How Biomarkers are Changing Cancer Detection Forever

May 31, 2019

Prostate cancer is a significant health problem in the United States with about one in nine men diagnosed in his lifetime. The average age of prostate cancer diagnosis being 66. Prostate cancer is the most common cancer in men (not including skin cancer). It is also one of the leading causes of cancer death among men. Basically, prostate cancer is bad and, unfortunately, common, too.

What is Prostate Cancer?

Prostate cancer is cancer that occurs in the prostate (a small walnut-shaped gland in men that produces the seminal fluid that nourishes and transports sperm). Prostate cancer begins when cells in the prostate gland start to grow uncontrollably. Prostate cancer oftentimes does not cause symptoms in the early stages. This type of cancer can be small and slow-growing whereas other times it can be fast growing and progress rapidly. Prostate cancer that’s detected early — when it’s still confined to the prostate gland — has a better chance of successful treatment.

How to Detect Prostate Cancer

For the past 25 years, prostate cancer screening and diagnosis has been guided by prostate-specific antigen biomarker levels (PSAs) and prostate exams. PSA tests have been incredibly useful in detecting prostate cancer, but if the level is out of range, it doesn’t definitively determine prostate cancer. Additionally, if a PSA is high and it does indicate prostate cancer it does not identify if the cancer is aggressive, indicating that prostate cancer treatment is necessary, or if it is slow-growing cancer and could be managed conservatively.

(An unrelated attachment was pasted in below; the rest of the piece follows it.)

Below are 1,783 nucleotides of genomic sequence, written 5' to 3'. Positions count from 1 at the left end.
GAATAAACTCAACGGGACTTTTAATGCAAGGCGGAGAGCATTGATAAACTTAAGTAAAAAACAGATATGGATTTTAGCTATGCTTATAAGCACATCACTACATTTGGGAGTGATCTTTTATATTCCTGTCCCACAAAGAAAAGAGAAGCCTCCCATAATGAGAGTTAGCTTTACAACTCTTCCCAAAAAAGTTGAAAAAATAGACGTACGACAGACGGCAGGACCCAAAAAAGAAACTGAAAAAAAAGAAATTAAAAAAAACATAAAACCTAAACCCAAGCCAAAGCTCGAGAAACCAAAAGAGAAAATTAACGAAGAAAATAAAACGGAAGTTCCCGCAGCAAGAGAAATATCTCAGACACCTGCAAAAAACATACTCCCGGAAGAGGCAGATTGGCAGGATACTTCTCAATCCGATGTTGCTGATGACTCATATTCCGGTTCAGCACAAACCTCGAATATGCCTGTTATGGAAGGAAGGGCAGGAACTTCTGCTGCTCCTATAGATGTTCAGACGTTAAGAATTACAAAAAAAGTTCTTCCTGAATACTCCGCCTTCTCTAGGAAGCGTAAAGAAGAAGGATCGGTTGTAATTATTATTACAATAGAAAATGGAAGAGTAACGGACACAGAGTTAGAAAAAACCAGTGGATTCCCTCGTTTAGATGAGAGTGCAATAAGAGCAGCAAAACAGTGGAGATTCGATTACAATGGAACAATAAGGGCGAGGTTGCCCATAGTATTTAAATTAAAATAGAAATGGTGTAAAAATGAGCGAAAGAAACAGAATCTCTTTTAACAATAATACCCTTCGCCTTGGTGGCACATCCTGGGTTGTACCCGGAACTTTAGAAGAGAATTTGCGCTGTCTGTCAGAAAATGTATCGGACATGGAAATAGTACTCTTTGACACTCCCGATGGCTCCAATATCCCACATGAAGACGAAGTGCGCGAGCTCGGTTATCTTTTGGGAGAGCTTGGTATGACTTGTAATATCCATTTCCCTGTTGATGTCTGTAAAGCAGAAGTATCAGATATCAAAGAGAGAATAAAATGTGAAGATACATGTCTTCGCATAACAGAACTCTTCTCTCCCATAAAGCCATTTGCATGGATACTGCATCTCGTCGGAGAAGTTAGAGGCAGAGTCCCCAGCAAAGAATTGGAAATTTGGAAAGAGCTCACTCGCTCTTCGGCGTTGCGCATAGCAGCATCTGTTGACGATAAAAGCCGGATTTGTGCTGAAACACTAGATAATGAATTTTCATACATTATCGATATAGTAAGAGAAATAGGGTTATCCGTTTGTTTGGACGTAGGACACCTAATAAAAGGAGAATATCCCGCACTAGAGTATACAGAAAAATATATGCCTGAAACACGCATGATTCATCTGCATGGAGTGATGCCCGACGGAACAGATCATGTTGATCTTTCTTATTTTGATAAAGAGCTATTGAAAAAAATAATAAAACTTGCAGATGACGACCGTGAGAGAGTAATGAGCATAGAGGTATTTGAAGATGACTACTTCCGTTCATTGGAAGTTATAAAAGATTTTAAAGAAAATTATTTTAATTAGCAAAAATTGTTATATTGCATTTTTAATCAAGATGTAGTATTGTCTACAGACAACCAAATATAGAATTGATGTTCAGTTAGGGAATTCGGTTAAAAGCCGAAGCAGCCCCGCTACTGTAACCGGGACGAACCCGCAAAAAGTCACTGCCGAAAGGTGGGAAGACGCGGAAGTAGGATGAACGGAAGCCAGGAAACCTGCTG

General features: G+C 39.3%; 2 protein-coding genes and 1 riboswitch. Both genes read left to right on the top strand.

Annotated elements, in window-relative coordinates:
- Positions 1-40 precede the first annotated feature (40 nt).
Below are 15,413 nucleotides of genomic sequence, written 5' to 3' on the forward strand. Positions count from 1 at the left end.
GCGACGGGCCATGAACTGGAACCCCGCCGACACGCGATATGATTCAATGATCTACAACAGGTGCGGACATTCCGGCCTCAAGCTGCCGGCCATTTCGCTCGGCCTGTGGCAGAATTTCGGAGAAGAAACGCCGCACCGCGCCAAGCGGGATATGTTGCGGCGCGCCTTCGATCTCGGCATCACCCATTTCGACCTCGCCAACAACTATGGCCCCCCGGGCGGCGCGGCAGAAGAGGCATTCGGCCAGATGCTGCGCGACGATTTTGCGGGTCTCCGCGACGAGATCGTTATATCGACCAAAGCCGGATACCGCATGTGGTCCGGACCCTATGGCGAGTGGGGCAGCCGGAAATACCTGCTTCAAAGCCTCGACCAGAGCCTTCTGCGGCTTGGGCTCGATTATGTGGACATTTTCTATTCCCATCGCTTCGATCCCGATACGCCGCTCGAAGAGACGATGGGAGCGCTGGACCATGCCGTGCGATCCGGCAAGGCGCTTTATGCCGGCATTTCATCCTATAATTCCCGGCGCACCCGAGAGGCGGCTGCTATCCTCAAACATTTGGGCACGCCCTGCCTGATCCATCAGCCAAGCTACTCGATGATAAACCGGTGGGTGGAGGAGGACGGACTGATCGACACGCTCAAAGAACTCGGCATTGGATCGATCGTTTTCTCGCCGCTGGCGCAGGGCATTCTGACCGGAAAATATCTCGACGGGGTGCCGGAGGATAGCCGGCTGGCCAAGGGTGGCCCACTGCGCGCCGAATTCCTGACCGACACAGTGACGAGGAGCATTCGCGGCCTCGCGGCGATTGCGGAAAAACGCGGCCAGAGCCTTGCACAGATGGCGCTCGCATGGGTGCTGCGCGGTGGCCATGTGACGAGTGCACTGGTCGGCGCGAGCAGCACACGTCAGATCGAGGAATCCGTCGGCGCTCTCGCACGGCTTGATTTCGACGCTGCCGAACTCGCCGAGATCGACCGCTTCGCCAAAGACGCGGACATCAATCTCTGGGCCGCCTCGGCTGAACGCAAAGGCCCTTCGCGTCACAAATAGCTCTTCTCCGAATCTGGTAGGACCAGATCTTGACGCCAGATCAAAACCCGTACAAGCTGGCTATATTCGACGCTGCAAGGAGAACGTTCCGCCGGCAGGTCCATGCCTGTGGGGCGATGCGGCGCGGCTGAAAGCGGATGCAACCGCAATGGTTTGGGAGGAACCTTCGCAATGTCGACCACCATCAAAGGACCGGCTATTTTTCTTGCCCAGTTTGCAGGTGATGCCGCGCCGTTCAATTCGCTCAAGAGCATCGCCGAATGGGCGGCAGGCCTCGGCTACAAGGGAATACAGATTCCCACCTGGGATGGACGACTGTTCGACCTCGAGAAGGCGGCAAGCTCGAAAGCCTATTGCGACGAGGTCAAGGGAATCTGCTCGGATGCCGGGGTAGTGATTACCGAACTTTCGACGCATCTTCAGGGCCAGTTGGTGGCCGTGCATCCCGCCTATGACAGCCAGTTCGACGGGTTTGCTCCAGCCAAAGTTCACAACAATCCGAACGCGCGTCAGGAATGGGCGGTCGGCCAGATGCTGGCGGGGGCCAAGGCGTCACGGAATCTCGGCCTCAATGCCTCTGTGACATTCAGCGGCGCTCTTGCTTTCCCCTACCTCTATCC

Abnormal PSAs often lead to prostate biopsies, as currently, prostate biopsies are the “gold standard” in diagnosing prostate cancer. However, with new biomarker tests emerging, prostate biopsies may not be the only method to detect cancer in the future.

Due to rapid advances in health technology, a new wave of prostate cancer biomarkers has recently emerged—allowing for the testing of urine, serum, or prostate tissue for molecular signs of prostate cancer. If proven successful in large studies, it could change the way prostate cancer is detected, diagnosed and treated. Through biomarkers, prostate cancer detection could be much less invasive in the future.

What “Biomarkers” Really Means

Biomarkers are “chemicals” that can indicate both normal and abnormal processes in the body. Biomarkers can be detected in urine, tissue samples, serum or blood. A few promising new biomarkers on the horizon that may help detect prostate cancer without having to undergo a biopsy.

Urine-based biomarkers. The prostate sheds material that can be detected and measured in the urine. These urine tests detect changes in biomarkers that are specific to prostate cancer. Genetic tests of prostate tissue. Newer tests that look for biomarkers of specific genes can distinguish between slow-growing and more aggressive forms of prostate cancer. Additionally, they may help determine the risk of prostate cancer if there is a family history.
Circulating tumor cells. A new “liquid biopsy” uses a simple blood test to capture and measure circulating prostate tumor cells and their corresponding biomarkers.

Although the future of detection, treatment and prognosis using new biomarker tests is exciting, the standard of care still remains annual prostate exams and PSA tests. Prostate biopsies still prove the standard of care for diagnosing prostate cancer. However, recommendations for prostate cancer testing and decision making are rapidly evolving as clinical trials and large studies are determining the most effective use of these new biomarker tests in prostate cancer. The science and technology are becoming more advanced from prostate cancer treatment to robotic prostatectomy. Don’t be one of the statistics at the beginning of this article. Catch prostate cancer early and get it treated soon.

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